At night, they rise. As the Sun disappears over the horizon, a vast movement takes place in the world's oceans, as countless sea creatures begin the long trek upwards towards the surface waters above.
They do not stay long. When the Sun rises, bringing light and the threat of watchful surface predators, they will retreat once more, down into the lower depths of the sea, sheltering in whatever protection the enveloping darkness can afford them.
This endless back-and-forth – called diel vertical migration (DVM) – is thought to be the largest mass migration on the planet in terms of the enormous amount of biomass involved, and it's something that happens every single day and night, even though humans, for the most part, hardly even notice.
Some do, however. Scientists at the Monterey Bay Aquarium Research Institute in California have been watching closely, analysing thousands of hours of footage of this phenomenon, and publishing their findings in a new study.
In short, the migration is no picnic. For vertical migrators who are preyed upon, there really is no such thing as a truly safe harbour, as predators hunt them basically every step of the way on their up-down journey, which usually spans hundreds of metres each way.
"Just as there is a second set of predators that occupy the migrators' dark daytime depths, there is also a diverse suite of predators that comprise a gauntlet of threats during the migrations," the authors write in their paper.
Drawing upon a huge amount of observations recorded between 1997 and 2015 in Monterey Bay – and taken by human-occupied vehicles (HOVs), remotely operated vehicles (ROVs), and autonomous underwater vehicles (AUVs) – the researchers sought to examine vertical migration "from the standpoint of the migrators", to gauge the level and kind of threats they meet during daily movements.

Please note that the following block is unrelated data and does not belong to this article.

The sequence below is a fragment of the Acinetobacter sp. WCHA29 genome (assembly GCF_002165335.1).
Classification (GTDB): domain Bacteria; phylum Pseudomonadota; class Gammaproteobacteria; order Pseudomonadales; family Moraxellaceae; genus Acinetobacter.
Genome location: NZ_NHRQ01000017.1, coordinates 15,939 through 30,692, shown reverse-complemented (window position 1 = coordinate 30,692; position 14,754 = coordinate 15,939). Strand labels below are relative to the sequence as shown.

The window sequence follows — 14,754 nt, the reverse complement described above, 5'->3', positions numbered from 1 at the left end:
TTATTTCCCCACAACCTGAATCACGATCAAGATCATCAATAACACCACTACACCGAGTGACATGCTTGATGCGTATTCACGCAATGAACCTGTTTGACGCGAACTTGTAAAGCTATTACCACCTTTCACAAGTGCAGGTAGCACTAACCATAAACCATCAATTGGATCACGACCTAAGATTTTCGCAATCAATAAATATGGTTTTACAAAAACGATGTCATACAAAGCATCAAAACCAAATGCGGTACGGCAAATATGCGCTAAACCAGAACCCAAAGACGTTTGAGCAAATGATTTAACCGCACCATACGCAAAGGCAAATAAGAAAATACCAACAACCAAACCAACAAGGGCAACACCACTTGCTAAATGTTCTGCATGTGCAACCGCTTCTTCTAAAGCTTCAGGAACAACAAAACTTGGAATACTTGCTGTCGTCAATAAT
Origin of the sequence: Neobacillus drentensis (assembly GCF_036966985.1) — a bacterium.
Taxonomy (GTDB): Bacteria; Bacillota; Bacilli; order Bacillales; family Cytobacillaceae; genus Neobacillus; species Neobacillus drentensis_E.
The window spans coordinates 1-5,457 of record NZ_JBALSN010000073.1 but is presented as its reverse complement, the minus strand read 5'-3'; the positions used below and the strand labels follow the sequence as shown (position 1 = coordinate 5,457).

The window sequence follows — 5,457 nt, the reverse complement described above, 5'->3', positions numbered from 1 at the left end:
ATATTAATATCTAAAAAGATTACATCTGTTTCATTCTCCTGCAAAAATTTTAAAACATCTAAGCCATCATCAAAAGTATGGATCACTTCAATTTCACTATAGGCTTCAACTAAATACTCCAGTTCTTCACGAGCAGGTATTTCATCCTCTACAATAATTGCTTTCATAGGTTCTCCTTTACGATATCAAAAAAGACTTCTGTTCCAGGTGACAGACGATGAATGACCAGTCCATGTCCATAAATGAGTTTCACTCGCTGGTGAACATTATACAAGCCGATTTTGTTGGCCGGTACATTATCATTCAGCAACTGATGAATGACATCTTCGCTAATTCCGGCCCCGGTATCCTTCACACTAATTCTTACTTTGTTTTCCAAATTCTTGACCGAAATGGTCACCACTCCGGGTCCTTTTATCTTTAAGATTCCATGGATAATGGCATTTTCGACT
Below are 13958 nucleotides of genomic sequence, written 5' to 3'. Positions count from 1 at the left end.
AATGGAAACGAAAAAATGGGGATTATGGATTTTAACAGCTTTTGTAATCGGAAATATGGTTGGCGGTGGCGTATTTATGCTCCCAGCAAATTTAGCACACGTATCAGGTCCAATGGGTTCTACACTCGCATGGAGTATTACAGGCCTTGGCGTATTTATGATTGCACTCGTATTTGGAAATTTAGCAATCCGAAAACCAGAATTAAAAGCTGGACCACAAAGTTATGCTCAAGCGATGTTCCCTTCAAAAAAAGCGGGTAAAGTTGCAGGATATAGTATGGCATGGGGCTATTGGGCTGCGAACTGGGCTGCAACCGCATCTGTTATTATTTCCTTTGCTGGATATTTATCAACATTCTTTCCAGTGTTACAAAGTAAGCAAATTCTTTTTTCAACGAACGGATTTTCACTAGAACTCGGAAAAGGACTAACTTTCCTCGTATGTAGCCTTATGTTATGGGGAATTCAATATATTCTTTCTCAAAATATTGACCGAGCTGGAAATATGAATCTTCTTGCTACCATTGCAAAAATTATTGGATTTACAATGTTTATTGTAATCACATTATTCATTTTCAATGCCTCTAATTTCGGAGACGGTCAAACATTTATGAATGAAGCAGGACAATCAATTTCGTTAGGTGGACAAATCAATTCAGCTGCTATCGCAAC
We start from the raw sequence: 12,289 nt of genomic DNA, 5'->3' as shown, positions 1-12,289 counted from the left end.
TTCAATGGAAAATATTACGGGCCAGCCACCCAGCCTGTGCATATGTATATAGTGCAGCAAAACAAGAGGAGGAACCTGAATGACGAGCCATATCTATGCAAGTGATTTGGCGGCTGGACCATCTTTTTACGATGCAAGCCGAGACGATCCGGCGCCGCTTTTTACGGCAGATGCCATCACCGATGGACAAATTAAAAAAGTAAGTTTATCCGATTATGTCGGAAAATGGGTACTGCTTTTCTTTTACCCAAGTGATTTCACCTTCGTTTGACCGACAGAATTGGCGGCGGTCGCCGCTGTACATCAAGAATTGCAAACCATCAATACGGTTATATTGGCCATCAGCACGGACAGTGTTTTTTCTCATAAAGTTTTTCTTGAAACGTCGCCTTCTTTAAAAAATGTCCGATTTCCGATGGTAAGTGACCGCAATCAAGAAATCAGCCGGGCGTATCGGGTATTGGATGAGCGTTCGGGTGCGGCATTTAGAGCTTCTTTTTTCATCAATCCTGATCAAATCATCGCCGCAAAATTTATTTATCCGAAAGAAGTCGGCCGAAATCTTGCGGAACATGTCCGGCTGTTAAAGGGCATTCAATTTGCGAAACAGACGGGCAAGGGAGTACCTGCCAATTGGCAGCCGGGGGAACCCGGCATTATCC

"Nobody has ever looked at migration from that perspective," says midwater ecologist Bruce H. Robison.
"People have always made predictions of predation on vertical migrators based on data from net tows or acoustic surveys. But we spent so much time in the water videotaping the animals that we realised we could look at the risks of migration directly, based on what they actually encounter."
In addition to a particular focus in the study on encounters faced by two prey animals – krill (Euphausia pacifica and Thysanoessa spinifera) and lanternfish (also known as myctophids) – the researchers also developed a model, based on the encounter data, to calculate the "threat potentials" these animals face from predators during vertical migration.
"Threat potential is a measure of the latent risk of encountering a potential predator or obstacle during diel vertical migration," the researchers explain.
"It does not equate to mortality nor is it a proxy for predation rate or predatory impact."
Given the seemingly omnipresent predatory obstacles these vertical migrators face, the researchers acknowledge "the odds of successful migration seem very small" – and yet, somehow, high threat potentials don't always spell high death rates.
The reason why depends on the defensive and evasion capabilities of particular prey, but can include tactics such as mimicry, bioluminescence, schooling and swarming behaviour, among others, the team says.
While they may have to run the gauntlet their entire lives – every day, and every night – prey populations tend to find a way to persist in the face of hungry dangers, whether swimming to the light, or swiftly in the opposite direction.
The findings are reported in Frontiers in Marine Science.